Family of Me

by Daphne
Updates Mondays and Fridays

Scene 33: Empathy

Mom (Present me): Okay girls, are we ready to talk about politics a little more?

Libra (College me): As ready as I’ll ever be, I guess.

Bloom (High school me): I think we were talking about systemic oppression?

Lark (20s me): Yes, and how we tried to avoid contributing to those systems.

Mom: Yup, that’s where we left off.

Lark: So let’s pick it back up! We worked hard at being a good ally. We’re not part of the problem!

Mom: That’s not how it works, Lark.

Lark (angry): Then explain how it works, Mom! Tell us how we failed so spectacularly before we came out!

Libra (tense): Whoa, we’re all friends here…

Mom: It’s okay, Libra. Lark, the system privileges us whether we want it to or not. It grants us influence whether we use it or not. It makes opportunity easier to come by, it makes mistakes less costly. How much we “buy in” doesn’t affect the system at all, nor does it make life appreciably easier for the people it takes advantage from. It just means we aren’t intentionally adding to their burden.

Bloom: Okay, but that applies to everyone, right? Not just us. You’re saying that even if all the men in my class refused to buy into this oppressive system, it wouldn’t make my life any easier? That doesn’t make any sense.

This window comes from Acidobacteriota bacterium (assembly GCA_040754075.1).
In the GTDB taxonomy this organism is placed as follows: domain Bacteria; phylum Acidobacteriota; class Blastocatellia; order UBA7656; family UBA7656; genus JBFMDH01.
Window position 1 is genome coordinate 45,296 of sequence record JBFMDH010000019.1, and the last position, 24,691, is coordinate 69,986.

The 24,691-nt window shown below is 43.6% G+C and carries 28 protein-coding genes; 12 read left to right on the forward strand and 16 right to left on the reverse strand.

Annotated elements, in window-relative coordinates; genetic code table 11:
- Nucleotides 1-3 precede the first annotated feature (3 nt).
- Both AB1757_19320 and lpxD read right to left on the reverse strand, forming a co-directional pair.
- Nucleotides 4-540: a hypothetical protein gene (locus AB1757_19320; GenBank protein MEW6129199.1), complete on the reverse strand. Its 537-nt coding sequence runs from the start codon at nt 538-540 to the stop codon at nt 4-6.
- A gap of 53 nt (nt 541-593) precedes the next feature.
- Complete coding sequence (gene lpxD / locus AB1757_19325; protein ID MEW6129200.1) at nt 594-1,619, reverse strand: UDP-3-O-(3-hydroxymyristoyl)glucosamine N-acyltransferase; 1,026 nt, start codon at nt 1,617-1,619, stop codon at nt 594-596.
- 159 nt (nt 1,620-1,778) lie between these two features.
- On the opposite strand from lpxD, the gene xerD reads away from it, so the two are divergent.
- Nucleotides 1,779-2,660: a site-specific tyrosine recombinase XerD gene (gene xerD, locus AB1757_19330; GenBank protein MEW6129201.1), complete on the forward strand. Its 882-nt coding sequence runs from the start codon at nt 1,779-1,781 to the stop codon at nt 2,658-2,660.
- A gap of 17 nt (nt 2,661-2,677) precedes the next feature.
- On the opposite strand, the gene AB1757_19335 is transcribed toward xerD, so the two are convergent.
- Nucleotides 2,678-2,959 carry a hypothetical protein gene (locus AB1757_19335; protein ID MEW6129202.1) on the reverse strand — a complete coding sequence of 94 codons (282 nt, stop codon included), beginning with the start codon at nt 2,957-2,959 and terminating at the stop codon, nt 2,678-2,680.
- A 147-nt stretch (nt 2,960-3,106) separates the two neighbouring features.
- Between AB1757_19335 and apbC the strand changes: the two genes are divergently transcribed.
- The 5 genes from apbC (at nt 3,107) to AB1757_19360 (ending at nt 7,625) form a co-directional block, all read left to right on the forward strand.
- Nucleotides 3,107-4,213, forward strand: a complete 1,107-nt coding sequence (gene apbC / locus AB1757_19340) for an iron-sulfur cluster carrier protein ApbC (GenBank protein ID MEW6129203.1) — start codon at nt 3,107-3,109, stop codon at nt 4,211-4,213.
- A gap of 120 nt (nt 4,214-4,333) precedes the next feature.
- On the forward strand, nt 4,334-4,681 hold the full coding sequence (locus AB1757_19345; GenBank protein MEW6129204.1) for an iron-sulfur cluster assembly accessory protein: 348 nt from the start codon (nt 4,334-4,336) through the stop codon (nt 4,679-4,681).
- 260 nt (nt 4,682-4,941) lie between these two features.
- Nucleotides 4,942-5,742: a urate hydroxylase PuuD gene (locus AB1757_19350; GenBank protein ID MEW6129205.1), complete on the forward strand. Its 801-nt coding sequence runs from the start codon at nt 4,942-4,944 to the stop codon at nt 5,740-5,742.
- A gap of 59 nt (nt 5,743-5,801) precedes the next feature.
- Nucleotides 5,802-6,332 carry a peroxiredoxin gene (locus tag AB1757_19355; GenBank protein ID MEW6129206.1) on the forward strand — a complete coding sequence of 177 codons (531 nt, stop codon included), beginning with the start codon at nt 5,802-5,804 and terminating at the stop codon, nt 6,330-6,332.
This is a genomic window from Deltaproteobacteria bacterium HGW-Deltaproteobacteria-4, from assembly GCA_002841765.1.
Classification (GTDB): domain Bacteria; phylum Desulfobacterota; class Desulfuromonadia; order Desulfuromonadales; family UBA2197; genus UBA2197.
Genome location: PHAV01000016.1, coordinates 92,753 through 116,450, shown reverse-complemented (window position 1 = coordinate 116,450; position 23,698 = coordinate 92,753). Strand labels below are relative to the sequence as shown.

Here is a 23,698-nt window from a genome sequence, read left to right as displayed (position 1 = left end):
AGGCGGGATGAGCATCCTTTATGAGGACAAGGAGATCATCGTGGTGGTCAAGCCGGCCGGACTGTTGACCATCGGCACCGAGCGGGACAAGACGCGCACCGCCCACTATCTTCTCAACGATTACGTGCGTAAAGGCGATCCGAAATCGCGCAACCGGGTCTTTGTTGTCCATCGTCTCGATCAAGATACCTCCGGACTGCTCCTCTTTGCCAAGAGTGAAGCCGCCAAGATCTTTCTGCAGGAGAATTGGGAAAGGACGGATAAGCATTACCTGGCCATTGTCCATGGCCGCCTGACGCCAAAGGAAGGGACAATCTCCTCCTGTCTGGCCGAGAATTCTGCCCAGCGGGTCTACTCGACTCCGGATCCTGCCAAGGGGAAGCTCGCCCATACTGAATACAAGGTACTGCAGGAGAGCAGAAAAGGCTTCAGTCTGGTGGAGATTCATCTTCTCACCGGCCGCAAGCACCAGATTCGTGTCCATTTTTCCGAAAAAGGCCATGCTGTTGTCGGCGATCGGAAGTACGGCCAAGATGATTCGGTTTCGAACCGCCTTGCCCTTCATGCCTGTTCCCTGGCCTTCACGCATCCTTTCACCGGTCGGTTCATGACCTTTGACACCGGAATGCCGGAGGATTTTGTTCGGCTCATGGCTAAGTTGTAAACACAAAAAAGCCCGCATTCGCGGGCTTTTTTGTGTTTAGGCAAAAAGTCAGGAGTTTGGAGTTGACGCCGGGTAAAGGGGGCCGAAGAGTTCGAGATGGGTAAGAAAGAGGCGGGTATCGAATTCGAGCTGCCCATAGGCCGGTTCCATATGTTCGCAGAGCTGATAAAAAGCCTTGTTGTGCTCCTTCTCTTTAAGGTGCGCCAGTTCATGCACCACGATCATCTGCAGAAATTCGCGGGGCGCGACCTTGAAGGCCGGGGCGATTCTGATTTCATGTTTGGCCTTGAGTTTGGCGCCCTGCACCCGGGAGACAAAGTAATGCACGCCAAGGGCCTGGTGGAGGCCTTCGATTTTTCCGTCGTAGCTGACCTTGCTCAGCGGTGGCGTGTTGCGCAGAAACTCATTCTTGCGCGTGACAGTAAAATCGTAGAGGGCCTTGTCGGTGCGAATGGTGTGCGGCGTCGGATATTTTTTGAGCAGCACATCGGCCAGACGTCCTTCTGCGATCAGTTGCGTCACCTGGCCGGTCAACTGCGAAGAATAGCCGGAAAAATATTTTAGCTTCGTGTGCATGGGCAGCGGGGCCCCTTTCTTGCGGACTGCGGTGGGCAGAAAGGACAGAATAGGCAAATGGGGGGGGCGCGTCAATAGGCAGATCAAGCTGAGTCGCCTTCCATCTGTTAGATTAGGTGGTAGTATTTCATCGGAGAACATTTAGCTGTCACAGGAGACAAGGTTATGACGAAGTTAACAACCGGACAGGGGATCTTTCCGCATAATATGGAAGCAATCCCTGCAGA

Mom: Look at the larger picture. Sure, it’d make your day to day life better. But instead of a class, imagine you’re part of a team at a company. Your team treating you well doesn’t mean your boss’s boss will. It doesn’t mean the company’s executives won’t reject a justified request for a raise or won’t promote a man ahead of you. You probably started from a lower salary anyway because structural disadvantage compounds over time. It wouldn’t affect any of your interactions outside of work. The effect those few men have on the entire interlocking system of oppression is negligible.

Lark: I remember you explaining that being trans was part of the reason we had trouble capitalizing on opportunities at work, but even if we weren’t trying to take advantage of it, we transitioned after decades of enjoying male privilege. We aren’t dealing with a compounded lower salary.

Mom: That’s true, we probably aren’t. But my point is just that systems of oppression aren’t really affected by the efforts of one person or even a small group trying to avoid taking advantage of the system that benefits them. The system still benefits them, despite their best efforts.

Libra: So what, there’s nothing we can do?

Mom: Individually, the best thing you can do is organize and form a group…

Lark (interrupting): But you just said that small groups…

Mom (a little louder): *And once you have that group*, use your influence to transfer power to marginalized groups or shred the power of white men. Just avoiding privilege isn’t enough to affect change, but using collective action as leverage to destroy the mechanisms of privilege might be. Change the institutions themselves and distribute resources and authority as broadly as possible.

Lark: Well *that’s* not going to happen anytime soon either. We’ve been talking about this for over a week now, and for what? This all feels pointless.